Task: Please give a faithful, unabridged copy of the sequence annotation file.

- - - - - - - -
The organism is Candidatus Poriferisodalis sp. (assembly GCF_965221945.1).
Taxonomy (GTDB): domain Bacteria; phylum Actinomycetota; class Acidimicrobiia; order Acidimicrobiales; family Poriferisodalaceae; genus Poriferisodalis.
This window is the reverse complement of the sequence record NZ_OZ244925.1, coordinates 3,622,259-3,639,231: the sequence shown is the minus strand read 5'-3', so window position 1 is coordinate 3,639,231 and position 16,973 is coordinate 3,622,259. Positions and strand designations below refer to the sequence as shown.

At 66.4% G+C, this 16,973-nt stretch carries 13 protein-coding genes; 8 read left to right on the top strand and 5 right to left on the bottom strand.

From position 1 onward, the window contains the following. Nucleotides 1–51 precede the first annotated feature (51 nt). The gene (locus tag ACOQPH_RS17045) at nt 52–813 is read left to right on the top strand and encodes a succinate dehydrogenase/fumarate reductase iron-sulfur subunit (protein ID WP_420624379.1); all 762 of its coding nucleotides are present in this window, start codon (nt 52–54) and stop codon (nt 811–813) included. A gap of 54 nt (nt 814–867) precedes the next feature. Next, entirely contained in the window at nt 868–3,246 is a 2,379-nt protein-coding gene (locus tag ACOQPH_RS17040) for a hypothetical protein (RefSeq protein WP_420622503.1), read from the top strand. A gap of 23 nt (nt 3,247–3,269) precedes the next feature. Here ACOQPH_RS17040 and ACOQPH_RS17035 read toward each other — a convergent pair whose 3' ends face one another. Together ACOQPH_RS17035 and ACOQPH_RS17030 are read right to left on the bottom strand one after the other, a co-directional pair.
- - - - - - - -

The organism is Candidatus Poriferisodalis sp. (assembly GCF_965221945.1).
Taxonomy (GTDB): domain Bacteria; phylum Actinomycetota; class Acidimicrobiia; order Acidimicrobiales; family Poriferisodalaceae; genus Poriferisodalis.
This window is the reverse complement of the sequence record NZ_OZ244925.1, coordinates 3,622,259-3,639,231: the sequence shown is the minus strand read 5'-3', so window position 1 is coordinate 3,639,231 and position 16,973 is coordinate 3,622,259. Positions and strand designations below refer to the sequence as shown.

At 66.4% G+C, this 16,973-nt stretch carries 13 protein-coding genes; 8 read left to right on the top strand and 5 right to left on the bottom strand.

From position 1 onward, the window contains the following. Nucleotides 1–51 precede the first annotated feature (51 nt). The gene (locus tag ACOQPH_RS17045) at nt 52–813 is read left to right on the top strand and encodes a succinate dehydrogenase/fumarate reductase iron-sulfur subunit (protein ID WP_420624379.1); all 762 of its coding nucleotides are present in this window, start codon (nt 52–54) and stop codon (nt 811–813) included. A gap of 54 nt (nt 814–867) precedes the next feature. Next, entirely contained in the window at nt 868–3,246 is a 2,379-nt protein-coding gene (locus tag ACOQPH_RS17040) for a hypothetical protein (RefSeq protein WP_420622503.1), read from the top strand. A gap of 23 nt (nt 3,247–3,269) precedes the next feature. Here ACOQPH_RS17040 and ACOQPH_RS17035 read toward each other — a convergent pair whose 3' ends face one another. Together ACOQPH_RS17035 and ACOQPH_RS17030 are read right to left on the bottom strand one after the other, a co-directional pair.